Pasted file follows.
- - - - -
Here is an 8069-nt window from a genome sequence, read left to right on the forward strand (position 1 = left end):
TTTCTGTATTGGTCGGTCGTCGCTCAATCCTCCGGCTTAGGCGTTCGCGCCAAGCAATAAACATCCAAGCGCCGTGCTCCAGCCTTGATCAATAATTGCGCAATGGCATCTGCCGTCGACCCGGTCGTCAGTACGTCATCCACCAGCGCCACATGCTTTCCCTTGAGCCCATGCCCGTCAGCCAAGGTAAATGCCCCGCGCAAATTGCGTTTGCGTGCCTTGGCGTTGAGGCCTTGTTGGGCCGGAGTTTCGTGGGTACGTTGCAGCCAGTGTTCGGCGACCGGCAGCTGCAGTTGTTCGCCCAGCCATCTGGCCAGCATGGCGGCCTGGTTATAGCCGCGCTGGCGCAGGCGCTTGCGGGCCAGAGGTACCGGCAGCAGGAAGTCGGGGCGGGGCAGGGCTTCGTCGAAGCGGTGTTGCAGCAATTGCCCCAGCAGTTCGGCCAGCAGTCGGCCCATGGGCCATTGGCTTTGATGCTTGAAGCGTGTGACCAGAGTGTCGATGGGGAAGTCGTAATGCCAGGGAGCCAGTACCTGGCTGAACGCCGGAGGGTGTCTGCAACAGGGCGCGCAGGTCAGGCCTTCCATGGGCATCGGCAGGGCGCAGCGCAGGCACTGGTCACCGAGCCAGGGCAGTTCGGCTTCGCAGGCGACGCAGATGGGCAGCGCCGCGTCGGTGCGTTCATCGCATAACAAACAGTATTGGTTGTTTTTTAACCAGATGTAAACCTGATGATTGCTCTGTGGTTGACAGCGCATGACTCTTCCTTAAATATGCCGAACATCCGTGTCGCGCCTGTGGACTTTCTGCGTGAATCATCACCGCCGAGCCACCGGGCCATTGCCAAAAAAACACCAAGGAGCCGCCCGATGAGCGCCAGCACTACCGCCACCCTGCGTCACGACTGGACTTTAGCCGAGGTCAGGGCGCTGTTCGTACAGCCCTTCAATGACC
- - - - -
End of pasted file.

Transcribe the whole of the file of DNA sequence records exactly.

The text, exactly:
Here is an 8069-nt window from a genome sequence, read left to right on the forward strand (position 1 = left end):
TTTCTGTATTGGTCGGTCGTCGCTCAATCCTCCGGCTTAGGCGTTCGCGCCAAGCAATAAACATCCAAGCGCCGTGCTCCAGCCTTGATCAATAATTGCGCAATGGCATCTGCCGTCGACCCGGTCGTCAGTACGTCATCCACCAGCGCCACATGCTTTCCCTTGAGCCCATGCCCGTCAGCCAAGGTAAATGCCCCGCGCAAATTGCGTTTGCGTGCCTTGGCGTTGAGGCCTTGTTGGGCCGGAGTTTCGTGGGTACGTTGCAGCCAGTGTTCGGCGACCGGCAGCTGCAGTTGTTCGCCCAGCCATCTGGCCAGCATGGCGGCCTGGTTATAGCCGCGCTGGCGCAGGCGCTTGCGGGCCAGAGGTACCGGCAGCAGGAAGTCGGGGCGGGGCAGGGCTTCGTCGAAGCGGTGTTGCAGCAATTGCCCCAGCAGTTCGGCCAGCAGTCGGCCCATGGGCCATTGGCTTTGATGCTTGAAGCGTGTGACCAGAGTGTCGATGGGGAAGTCGTAATGCCAGGGAGCCAGTACCTGGCTGAACGCCGGAGGGTGTCTGCAACAGGGCGCGCAGGTCAGGCCTTCCATGGGCATCGGCAGGGCGCAGCGCAGGCACTGGTCACCGAGCCAGGGCAGTTCGGCTTCGCAGGCGACGCAGATGGGCAGCGCCGCGTCGGTGCGTTCATCGCATAACAAACAGTATTGGTTGTTTTTTAACCAGATGTAAACCTGATGATTGCTCTGTGGTTGACAGCGCATGACTCTTCCTTAAATATGCCGAACATCCGTGTCGCGCCTGTGGACTTTCTGCGTGAATCATCACCGCCGAGCCACCGGGCCATTGCCAAAAAAACACCAAGGAGCCGCCCGATGAGCGCCAGCACTACCGCCACCCTGCGTCACGACTGGACTTTAGCCGAGGTCAGGGCGCTGTTCGTACAGCCCTTCAATGACC